Editor’s Note: After a brief hiatus that had nothing to do with GDC going down for a few weeks, Lord Krazy Kaka is back with the next chapter in his multi-part series discussing how to build an eggs deck in Commander, and what his favorite breakfast food can really do.
I recall many years ago watching a fishing and travel documentary called “A River Somewhere.” It was an entertaining tale of two blokes travelling to different locations and fly fishing for whatever was there. While travelling around they would have a bit of a chat about the local town or some other amusing anecdote. One particular episode they were fascinated at one restaurant offering 50 different ways to fry an egg. While I don’t know 50 ways, I do often employ several methods depending on whom I am cooking for and my mood. As I become more sophisticated and adventurous in the kitchen, I find myself trying and employing new and different techniques on my eggy dishes.
50 Shades of Eggs
Coincidentally, in Magic, there are many types of eggs as well. Since we’re building an eggs list, it seems like a good idea to explore the different types of eggs available. This won’t be an exhaustive list of every possible egg, and given the constant production of new cards, future printings may supplant some of the selections I have chosen. Similarly, your own personal style or needs for your group may differ from mine, resulting in different choices. There are several categories of eggs:
Self-replacing mana filters: Cards like the Odyssey Eggs, Chromatic Sphere, Chromatic Star and of course Commander’s Sphere. These allow the conversion of colourless mana to coloured mana, and they can be sacrificed to draw a card, replacing themselves.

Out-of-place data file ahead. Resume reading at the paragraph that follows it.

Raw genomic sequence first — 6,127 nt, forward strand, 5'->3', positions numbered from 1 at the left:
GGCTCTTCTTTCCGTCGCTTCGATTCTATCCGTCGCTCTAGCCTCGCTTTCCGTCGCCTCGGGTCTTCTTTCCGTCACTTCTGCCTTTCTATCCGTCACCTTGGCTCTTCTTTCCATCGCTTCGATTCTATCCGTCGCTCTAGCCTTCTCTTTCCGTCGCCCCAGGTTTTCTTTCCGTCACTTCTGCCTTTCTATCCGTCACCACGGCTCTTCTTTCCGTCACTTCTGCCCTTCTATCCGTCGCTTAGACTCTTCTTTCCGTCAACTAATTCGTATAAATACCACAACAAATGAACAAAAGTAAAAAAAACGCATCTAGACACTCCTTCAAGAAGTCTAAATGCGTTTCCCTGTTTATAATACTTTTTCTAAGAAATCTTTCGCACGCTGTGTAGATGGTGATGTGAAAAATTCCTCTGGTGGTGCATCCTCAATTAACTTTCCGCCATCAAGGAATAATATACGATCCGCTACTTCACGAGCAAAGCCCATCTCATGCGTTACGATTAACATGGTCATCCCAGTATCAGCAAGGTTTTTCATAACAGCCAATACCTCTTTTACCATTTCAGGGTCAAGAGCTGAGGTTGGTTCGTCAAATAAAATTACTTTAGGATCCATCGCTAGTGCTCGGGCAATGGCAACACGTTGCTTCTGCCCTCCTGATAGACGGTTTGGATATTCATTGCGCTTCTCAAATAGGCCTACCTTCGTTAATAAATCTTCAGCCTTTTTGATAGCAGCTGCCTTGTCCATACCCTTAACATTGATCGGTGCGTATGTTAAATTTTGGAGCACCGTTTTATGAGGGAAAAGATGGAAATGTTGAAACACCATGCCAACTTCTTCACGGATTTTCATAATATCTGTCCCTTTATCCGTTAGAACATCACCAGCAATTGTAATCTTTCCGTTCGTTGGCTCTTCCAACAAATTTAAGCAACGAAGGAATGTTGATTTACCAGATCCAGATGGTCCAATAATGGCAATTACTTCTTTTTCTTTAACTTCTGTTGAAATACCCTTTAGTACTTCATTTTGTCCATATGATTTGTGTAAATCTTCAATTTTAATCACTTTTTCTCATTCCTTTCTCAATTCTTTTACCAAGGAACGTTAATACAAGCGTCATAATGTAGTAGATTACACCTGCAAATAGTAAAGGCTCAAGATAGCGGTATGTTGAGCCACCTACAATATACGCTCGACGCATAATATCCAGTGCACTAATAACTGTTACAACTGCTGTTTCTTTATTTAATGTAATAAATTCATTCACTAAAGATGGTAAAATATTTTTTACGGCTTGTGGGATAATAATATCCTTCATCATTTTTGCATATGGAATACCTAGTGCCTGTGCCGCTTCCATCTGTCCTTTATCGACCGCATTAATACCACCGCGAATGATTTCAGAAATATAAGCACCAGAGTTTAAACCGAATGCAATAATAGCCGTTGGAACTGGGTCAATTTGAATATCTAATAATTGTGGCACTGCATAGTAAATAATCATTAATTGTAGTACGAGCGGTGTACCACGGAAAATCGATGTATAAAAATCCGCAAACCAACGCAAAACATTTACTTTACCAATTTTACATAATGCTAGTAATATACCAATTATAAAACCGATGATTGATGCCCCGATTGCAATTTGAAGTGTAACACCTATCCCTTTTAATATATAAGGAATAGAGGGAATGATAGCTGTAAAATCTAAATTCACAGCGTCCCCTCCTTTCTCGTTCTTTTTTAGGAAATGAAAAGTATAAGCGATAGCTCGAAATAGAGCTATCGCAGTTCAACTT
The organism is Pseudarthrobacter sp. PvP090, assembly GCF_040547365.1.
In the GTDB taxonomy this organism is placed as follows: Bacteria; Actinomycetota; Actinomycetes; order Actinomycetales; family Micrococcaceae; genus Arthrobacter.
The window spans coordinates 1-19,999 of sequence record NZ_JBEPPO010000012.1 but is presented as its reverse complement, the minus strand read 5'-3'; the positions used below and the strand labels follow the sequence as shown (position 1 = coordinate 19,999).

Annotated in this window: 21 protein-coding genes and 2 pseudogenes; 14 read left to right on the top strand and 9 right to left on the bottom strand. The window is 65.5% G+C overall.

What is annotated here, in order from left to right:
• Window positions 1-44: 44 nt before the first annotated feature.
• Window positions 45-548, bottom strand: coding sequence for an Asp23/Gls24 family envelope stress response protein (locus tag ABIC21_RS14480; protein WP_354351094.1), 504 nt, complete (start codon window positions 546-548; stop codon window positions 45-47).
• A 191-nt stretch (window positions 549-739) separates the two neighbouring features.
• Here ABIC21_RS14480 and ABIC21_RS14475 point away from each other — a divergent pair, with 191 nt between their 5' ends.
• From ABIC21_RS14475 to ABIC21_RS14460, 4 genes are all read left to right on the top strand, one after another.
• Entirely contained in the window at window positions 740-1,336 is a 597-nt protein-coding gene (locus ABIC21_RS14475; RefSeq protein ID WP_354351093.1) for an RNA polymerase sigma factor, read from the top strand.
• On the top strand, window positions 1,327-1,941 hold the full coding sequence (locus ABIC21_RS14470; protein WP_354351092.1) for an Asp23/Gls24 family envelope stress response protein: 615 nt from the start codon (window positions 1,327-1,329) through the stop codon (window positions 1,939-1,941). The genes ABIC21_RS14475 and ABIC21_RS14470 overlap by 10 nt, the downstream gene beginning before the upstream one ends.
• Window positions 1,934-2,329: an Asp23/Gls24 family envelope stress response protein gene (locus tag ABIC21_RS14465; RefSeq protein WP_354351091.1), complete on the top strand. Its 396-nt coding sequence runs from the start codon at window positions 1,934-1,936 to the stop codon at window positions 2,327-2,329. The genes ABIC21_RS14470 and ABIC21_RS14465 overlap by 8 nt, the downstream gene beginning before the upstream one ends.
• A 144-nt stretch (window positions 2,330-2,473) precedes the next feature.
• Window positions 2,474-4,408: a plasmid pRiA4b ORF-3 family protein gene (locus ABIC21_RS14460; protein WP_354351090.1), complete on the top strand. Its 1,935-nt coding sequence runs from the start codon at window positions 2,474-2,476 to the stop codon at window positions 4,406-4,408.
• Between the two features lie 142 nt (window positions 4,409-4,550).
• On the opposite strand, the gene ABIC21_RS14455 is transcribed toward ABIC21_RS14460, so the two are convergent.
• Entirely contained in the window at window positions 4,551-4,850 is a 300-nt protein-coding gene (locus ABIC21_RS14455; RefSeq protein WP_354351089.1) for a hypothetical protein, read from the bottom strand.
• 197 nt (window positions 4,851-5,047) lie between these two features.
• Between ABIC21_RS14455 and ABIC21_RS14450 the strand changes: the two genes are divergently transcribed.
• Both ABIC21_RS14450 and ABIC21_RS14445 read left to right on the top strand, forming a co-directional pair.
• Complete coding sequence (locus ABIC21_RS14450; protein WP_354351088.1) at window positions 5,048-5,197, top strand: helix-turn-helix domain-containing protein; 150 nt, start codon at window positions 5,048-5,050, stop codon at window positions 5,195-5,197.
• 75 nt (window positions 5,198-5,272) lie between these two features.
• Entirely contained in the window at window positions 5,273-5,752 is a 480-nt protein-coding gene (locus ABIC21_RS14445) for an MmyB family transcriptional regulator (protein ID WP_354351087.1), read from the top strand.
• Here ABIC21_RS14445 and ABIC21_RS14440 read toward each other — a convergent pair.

Replacement on entrance: These juicy little numbers all possess the characteristic that when they enter the battlefield, they draw you a card. They will usually have some sort of secondary ability, which may or may not include a self-sacrifice clause. Ideally they would include such a clause, but the main characteristic that they must possess is to generate a card on entry to the battlefield, every time. Per Cifka’s Second Breakfast deck, the most notable example of this is Elsewhere Flask. In a similar vein to the Odyssey Eggs, Kaleidostone is a type of mana filter. However, it only generates its replacement card on entry, so to really abuse these, you need to select those with their own sacrifice clause or those which work well with an external sacrifice outlet.
Replacement on exit: Similar to replacement on entrance, they replace themselves with a resource upon their exit from play. Unlike replace-on-entrance eggs, exit-based cards require some way to remove themselves from play. The resource produced could be cards or mana. A few examples of exit-based cards include the classic Black Lotus, self-sacrificing to produce mana, whereas on the other side of the coin, Sensei’s Divining Top removes itself to the top of your library after drawing you a card. A more recent example from AEther Revolt would be Implement of Examination, which has both a self-sacrifice ability which resolves to replace itself, and also has a secondary auto replace on exit trigger.
The last type of egg I would like to look at is in a class of its own. I like to think of them as “the exit strategy.” But their proper classification is:
The win condition: This class of egg is your finisher. It’s the reason you are cycling your deck. In the classic modern Second Breakfast deck, Pyrite Spellbomb is the bullet in the machine gun—loaded into the chamber, fired at a target and then reloaded back into that chamber. The spellbomb is drawn to hand, played, activated and then reloaded into the deck to be drawn once more. Essentially a finisher is an egg that delivers a limited payload of pain to a target, possessing a way to self-remove, which enables it to be abused by a recursion engine.
The Colours of Magic